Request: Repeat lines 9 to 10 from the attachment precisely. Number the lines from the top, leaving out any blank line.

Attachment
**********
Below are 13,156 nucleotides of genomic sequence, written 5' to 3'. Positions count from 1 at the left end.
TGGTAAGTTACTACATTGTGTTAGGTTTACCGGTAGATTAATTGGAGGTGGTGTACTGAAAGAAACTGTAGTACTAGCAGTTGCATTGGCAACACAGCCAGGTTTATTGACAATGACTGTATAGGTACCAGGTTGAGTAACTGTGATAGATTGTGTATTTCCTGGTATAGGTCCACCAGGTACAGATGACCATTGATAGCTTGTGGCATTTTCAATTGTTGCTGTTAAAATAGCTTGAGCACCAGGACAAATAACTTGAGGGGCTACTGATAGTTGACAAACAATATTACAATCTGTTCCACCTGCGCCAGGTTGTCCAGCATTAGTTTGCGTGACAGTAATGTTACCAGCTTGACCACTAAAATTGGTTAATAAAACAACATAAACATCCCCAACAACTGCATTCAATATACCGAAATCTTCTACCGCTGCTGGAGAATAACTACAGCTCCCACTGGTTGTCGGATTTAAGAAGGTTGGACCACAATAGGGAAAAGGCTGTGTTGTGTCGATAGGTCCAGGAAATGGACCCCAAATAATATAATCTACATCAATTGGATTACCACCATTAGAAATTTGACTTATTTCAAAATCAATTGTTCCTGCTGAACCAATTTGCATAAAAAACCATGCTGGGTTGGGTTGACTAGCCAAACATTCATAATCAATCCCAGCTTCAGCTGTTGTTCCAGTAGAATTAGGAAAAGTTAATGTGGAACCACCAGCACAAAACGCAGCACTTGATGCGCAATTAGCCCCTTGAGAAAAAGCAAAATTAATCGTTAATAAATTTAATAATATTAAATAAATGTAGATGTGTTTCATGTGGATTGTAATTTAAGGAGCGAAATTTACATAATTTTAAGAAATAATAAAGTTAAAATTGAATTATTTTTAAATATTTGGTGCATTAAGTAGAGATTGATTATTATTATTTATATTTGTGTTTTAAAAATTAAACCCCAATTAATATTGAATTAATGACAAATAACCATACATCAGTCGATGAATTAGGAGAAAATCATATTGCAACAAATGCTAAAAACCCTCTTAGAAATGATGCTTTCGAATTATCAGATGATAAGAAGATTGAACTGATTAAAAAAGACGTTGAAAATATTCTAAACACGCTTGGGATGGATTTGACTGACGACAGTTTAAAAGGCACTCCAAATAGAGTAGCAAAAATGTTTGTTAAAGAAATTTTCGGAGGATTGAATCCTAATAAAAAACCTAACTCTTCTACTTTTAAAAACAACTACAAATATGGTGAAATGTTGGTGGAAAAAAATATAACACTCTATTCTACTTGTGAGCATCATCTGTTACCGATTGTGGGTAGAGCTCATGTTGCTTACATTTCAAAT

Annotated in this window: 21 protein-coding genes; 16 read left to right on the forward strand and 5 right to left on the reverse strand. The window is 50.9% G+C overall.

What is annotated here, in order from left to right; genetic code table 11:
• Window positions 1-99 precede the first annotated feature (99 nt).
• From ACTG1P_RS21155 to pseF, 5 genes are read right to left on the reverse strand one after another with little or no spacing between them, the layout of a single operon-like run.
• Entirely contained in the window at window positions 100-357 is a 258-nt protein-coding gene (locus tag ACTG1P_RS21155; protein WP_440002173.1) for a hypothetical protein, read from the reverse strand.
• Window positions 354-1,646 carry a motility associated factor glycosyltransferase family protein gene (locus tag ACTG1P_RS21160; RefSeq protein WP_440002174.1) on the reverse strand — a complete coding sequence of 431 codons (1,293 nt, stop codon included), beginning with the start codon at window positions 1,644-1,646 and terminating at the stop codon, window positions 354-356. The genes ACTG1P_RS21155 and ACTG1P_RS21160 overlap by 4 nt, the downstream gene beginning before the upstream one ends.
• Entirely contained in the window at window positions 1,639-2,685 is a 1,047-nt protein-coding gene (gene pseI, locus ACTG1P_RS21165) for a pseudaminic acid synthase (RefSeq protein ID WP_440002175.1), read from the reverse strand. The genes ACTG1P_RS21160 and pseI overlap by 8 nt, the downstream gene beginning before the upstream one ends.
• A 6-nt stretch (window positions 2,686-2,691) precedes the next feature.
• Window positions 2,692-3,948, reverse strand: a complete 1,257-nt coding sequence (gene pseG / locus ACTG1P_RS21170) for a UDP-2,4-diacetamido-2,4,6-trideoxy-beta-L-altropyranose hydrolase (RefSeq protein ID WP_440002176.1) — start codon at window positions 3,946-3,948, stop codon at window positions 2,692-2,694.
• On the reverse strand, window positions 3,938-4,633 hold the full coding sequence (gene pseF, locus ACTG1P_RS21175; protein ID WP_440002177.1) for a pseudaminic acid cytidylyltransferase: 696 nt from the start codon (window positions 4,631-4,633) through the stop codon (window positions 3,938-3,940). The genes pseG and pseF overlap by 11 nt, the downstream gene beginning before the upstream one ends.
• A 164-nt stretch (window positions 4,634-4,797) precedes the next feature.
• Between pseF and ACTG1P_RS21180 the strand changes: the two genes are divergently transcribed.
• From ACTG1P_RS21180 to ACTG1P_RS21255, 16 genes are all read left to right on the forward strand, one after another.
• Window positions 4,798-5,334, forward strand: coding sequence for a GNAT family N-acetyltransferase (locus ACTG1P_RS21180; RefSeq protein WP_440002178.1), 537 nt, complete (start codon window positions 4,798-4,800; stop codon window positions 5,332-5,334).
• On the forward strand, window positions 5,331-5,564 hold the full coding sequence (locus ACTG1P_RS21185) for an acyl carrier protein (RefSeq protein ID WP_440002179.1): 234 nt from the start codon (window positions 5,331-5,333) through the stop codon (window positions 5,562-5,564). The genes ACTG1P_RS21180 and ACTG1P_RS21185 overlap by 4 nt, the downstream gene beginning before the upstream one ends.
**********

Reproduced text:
• Entirely contained in the window at window positions 1,639-2,685 is a 1,047-nt protein-coding gene (gene pseI, locus ACTG1P_RS21165) for a pseudaminic acid synthase (RefSeq protein ID WP_440002175.1), read from the reverse strand. The genes ACTG1P_RS21160 and pseI overlap by 8 nt, the downstream gene beginning before the upstream one ends.
• A 6-nt stretch (window positions 2,686-2,691) precedes the next feature.